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New flow-cytometric AC impedance procedure for label-free cell differentiation


In flow cytometry, the full blood count is measured applying optical or impedance-based cell-counting instruments. To determine the concentration of white blood cells (the abundance of which is a factor of approx. 1000 – compared to red blood cells), the destruction of red blood cells by hemolysis is required. In the case of certain diseases, e.g. leukemia, however, the hemolysis procedure may lead to a hypersensitivity or even to the destruction of the white blood cells. In blood samples from newborns or from anemic patients, lysis-resistant erythrocytes may be observed which impede the correct differentiation and concentration measurement of leukocytes.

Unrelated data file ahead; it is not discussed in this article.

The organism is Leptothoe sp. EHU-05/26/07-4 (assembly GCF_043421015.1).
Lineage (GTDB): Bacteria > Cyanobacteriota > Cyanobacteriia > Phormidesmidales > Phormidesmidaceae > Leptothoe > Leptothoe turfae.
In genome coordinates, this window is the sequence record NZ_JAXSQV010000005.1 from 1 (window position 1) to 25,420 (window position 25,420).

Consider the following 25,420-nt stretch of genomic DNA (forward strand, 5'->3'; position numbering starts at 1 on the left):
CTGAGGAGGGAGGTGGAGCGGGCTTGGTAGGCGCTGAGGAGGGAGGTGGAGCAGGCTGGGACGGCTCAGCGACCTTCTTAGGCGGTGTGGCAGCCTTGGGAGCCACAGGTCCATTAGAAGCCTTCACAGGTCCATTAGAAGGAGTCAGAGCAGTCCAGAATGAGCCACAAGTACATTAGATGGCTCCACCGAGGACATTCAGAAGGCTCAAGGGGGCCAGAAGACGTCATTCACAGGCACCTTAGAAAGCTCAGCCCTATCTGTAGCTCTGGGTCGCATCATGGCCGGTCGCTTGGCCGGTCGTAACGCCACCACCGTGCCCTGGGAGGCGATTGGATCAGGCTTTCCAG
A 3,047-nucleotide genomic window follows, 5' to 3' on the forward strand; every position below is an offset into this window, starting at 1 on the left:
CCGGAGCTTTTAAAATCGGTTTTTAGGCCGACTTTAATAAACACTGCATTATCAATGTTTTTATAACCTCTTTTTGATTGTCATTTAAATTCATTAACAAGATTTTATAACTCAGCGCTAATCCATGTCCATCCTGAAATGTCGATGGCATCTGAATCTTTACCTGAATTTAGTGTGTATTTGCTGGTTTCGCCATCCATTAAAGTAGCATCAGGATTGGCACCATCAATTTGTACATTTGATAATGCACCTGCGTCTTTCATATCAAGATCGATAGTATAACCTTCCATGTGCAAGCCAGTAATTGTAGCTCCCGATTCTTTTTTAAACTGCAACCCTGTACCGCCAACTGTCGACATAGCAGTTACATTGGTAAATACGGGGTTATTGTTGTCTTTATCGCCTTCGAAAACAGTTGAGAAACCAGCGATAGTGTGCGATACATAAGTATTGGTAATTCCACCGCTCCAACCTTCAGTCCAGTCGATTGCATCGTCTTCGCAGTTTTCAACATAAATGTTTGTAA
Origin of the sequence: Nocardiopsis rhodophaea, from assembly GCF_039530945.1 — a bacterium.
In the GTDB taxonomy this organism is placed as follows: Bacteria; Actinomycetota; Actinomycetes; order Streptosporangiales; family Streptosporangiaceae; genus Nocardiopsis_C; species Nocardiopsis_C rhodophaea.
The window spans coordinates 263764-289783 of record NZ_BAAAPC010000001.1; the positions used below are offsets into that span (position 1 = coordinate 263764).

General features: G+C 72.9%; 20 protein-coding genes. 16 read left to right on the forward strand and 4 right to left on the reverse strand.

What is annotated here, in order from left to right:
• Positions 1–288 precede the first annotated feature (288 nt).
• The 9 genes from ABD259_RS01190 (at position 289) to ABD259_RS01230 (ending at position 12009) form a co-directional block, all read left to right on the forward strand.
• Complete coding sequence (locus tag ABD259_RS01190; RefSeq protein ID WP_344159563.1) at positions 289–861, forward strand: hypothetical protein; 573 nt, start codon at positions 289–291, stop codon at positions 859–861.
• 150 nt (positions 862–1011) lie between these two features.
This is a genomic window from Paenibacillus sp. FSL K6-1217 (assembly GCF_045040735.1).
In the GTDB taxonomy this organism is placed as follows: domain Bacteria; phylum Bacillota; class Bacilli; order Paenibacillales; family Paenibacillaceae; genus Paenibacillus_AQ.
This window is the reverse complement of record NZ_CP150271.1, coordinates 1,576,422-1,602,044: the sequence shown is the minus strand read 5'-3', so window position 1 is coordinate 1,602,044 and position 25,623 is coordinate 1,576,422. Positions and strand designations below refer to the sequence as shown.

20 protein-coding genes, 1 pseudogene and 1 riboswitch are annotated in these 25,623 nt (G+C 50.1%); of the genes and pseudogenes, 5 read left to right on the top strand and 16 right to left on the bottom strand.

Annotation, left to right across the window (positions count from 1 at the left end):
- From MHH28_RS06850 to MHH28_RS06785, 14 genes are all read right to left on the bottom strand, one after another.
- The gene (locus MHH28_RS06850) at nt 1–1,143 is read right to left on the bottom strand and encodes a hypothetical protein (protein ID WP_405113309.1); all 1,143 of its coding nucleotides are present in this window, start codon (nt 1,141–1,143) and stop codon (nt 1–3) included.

Size comparison between a microfluidic sensor and a one eurocent coin

The flow-cytometric procedure developed at PTB allows blood samples to be analyzed after having been suitably diluted, without modifying the sample by hemolysis or by using dying reagent. This method is based on the observation of the change which occurs in the complex resistance (impedance) when a blood cell passes through the electrode configuration of a microfluidic sensor. In order to identify the cells unequivocally, two alternating voltages are applied with different frequencies and each of the complex AC impedance signals is measured. From these signals, the effective resistance, the reactance and the absolute value of the impedance are determined. By choosing suitable frequencies and measurands, it is possible to differentiate in the micro-flow cytometer between the cells attributed to the full blood count including the 3-part differential white blood count, i.e. red blood cells, platelets, granulocytes, monocytes and the lymphocytes. It follows that investigations of blood samples of certain groups of patients can be carried out much more simply. Perturbing intermediate steps involving staining or labeling are not necessary.